“Twenty years from now you will be more disappointed by the things you didn’t do than by the ones you did do. So throw off the bowlines. Sail away from the safe harbor. Catch the trade winds in your sails. Explore. Dream. Discover.”

TravelHaven Journal – Costa Rica Adventure 5

The Turtle Watch

There is a $30 per person fee for the turtle watch and no guarantee you will get to see the spectacle of the turtle nest. The night that we went out only two of the four groups in our Section saw turtles. Fortunately, we did!

We met at 7:30 and were in a group of about twelve people led by Danny. July is nesting season for the very large green turtle. There are five areas or sections where guides take people to see turtles lay eggs. All are protected by the Park Service. No one is permitted on the beach between 6:00 p.m. and 5:00 a.m. except people like us on a scheduled turtle watch No lights are allowed on the beach during this time, because they can disorient the turtles. Costa Rica is very serious about protecting the turtles. Anyone caught harvesting turtle eggs (to sell them on the mainland) is prosecuted to the full extent of the law.

A boat took us from the Lodge to the dock in town and then we walked through town and into the jungle. After hiking for about 10 minutes through the jungle (with very little lighting provided by one or two small flashlights), we came to a concrete structure, where we waited until a spotter on the beach spotted a turtle nesting. They radioed Danny, who took us on a further walk ten minutes in the dark to reach the beach.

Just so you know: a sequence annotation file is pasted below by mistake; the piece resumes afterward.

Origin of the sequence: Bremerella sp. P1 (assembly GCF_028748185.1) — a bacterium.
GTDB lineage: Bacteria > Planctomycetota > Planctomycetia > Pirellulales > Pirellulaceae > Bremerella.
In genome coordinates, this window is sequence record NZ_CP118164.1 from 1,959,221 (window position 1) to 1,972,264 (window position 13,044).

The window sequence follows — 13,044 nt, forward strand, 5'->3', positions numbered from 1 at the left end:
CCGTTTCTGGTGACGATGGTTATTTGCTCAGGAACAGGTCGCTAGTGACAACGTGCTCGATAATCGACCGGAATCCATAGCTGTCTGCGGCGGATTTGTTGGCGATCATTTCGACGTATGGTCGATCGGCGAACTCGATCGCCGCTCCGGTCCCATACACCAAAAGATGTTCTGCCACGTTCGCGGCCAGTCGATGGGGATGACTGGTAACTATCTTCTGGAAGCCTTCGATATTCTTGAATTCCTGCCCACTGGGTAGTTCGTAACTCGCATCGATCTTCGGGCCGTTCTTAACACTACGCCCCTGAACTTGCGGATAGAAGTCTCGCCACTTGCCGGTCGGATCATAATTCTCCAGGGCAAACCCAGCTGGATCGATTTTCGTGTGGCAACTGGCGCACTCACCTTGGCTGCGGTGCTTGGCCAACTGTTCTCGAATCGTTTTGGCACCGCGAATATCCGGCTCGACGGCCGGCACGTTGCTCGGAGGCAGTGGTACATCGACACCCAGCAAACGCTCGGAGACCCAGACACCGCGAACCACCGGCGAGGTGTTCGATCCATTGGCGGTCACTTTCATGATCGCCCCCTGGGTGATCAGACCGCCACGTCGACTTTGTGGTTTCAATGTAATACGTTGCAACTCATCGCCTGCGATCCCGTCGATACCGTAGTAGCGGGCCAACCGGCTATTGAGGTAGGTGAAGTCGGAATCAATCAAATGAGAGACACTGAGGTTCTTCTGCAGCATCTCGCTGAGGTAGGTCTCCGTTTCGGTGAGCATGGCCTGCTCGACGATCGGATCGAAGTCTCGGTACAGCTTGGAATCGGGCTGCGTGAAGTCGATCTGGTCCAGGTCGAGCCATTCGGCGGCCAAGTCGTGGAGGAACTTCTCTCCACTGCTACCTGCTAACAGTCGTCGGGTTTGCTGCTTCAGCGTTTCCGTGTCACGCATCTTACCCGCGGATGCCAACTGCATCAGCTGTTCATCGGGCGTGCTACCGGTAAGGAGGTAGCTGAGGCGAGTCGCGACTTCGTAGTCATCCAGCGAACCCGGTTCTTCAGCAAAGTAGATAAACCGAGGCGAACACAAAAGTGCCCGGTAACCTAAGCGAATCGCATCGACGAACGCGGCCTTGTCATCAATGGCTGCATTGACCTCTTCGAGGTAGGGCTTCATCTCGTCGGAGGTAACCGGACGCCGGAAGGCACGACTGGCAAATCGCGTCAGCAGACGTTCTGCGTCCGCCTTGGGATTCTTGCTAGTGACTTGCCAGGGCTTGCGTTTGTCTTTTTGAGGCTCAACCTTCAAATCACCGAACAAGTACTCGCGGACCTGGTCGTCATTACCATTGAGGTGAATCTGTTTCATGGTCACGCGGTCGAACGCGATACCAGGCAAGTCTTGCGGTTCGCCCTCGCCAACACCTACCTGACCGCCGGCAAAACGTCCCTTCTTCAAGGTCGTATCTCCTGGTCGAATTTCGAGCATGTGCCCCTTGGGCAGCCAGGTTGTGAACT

Just as we got to the beach, the skies opened up—huge raindrops! Apparently, the turtle was disturbed for some reason and, instead of laying her eggs in the nest she had prepared, she turned around and headed back to the water. So, back to the shelter we go.

Our window was only 8:00 to 10:00 and, as the minutes ticked by, it looked like we were out of luck. But we finally got called to the beach again. At least the rain was just a drizzle. And this time, we got to see the turtle laying her eggs, and then covering them with sand, using her flippers to camouflage them so predators can’t find her eggs. Then she wriggles back to the sea.

The green turtle lays about 100 eggs. Then, about twelve days later, she comes back to an area near the first nest, and lays another batch. A very small percentage of the hatchlings make it to maturity. Some are eaten by predators, others die trying to make their trek across the sands, and still others are killed by the rough surf.

We felt privileged to see part of this incredible cycle.